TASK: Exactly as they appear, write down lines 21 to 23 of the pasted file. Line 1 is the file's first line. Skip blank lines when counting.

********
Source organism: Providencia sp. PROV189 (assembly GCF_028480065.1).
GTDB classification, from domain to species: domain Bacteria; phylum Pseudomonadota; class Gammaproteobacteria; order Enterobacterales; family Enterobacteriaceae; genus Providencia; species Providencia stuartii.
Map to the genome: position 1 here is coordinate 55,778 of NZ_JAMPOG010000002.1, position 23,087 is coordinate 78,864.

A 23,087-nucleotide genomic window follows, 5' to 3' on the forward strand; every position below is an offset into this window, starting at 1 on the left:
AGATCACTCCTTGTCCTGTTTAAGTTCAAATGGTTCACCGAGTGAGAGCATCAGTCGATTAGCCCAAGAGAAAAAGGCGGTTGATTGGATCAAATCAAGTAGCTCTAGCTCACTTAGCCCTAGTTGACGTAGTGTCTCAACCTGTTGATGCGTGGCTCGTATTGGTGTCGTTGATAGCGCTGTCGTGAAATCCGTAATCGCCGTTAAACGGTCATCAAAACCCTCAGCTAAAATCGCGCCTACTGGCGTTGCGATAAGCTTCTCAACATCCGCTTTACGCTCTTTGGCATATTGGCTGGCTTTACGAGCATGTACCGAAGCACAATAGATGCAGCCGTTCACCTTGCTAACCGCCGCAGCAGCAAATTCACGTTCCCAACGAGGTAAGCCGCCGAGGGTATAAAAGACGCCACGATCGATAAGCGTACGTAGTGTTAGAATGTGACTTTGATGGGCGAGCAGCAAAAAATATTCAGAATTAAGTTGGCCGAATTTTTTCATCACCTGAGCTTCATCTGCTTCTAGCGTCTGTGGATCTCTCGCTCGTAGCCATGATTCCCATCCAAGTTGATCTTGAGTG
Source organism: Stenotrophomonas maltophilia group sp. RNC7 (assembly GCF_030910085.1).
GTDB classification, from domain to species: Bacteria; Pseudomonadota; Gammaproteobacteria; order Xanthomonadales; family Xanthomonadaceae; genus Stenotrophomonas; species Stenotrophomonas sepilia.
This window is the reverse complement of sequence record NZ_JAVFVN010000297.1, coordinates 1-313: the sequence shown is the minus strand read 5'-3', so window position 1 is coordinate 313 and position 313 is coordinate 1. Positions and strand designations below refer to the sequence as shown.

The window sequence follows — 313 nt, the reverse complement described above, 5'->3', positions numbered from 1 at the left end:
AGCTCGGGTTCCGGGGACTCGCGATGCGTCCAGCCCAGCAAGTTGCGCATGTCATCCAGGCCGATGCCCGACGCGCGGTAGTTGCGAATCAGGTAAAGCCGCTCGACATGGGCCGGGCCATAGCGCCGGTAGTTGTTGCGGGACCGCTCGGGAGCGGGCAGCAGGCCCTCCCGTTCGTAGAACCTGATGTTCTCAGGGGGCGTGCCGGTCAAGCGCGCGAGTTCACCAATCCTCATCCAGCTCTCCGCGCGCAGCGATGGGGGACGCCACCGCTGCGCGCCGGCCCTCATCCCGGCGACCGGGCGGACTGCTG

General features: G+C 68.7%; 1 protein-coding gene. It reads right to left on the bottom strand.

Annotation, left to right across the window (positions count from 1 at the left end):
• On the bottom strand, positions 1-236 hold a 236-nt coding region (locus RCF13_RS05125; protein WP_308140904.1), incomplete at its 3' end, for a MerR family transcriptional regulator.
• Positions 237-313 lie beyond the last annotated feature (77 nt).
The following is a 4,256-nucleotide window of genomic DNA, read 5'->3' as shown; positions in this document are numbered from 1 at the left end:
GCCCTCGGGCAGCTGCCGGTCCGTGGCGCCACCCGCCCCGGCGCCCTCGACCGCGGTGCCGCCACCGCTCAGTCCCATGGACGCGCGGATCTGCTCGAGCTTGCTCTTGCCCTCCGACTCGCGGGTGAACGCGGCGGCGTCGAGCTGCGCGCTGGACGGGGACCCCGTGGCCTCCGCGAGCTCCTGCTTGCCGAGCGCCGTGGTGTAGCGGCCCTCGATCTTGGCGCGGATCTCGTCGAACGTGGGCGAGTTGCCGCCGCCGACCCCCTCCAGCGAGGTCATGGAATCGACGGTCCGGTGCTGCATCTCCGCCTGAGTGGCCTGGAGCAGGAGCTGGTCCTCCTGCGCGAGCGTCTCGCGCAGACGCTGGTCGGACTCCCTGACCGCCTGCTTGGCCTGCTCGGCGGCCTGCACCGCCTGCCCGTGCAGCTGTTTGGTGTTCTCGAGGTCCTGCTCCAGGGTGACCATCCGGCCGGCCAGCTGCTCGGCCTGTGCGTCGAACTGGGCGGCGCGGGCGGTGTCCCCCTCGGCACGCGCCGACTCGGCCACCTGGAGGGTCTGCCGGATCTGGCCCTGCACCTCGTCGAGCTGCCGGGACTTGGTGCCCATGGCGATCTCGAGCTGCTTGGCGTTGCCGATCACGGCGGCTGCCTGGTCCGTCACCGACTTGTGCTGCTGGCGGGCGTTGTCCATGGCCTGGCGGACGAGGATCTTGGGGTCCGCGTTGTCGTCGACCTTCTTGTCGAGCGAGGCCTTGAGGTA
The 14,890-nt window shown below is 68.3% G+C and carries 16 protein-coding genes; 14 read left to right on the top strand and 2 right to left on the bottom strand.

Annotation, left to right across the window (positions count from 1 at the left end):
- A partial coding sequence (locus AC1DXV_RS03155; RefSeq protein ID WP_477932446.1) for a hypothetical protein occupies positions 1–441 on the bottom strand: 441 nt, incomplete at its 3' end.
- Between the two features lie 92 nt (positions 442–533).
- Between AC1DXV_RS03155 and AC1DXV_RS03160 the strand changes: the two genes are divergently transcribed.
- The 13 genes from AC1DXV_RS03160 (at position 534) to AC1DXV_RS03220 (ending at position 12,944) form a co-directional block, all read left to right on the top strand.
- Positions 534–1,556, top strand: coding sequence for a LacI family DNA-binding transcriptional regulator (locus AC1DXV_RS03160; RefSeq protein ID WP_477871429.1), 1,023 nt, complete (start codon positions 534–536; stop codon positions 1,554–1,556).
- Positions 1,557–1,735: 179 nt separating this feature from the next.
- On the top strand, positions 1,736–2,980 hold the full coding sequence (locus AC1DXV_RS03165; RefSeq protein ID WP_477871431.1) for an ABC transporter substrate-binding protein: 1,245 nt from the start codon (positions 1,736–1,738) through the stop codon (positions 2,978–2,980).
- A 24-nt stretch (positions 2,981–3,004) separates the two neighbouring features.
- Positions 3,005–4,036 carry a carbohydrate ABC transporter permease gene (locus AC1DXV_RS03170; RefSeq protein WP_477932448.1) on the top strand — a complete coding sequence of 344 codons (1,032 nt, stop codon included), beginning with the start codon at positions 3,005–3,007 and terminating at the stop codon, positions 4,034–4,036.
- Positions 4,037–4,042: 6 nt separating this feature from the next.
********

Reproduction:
- Between AC1DXV_RS03155 and AC1DXV_RS03160 the strand changes: the two genes are divergently transcribed.
- The 13 genes from AC1DXV_RS03160 (at position 534) to AC1DXV_RS03220 (ending at position 12,944) form a co-directional block, all read left to right on the top strand.
- Positions 534–1,556, top strand: coding sequence for a LacI family DNA-binding transcriptional regulator (locus AC1DXV_RS03160; RefSeq protein ID WP_477871429.1), 1,023 nt, complete (start codon positions 534–536; stop codon positions 1,554–1,556).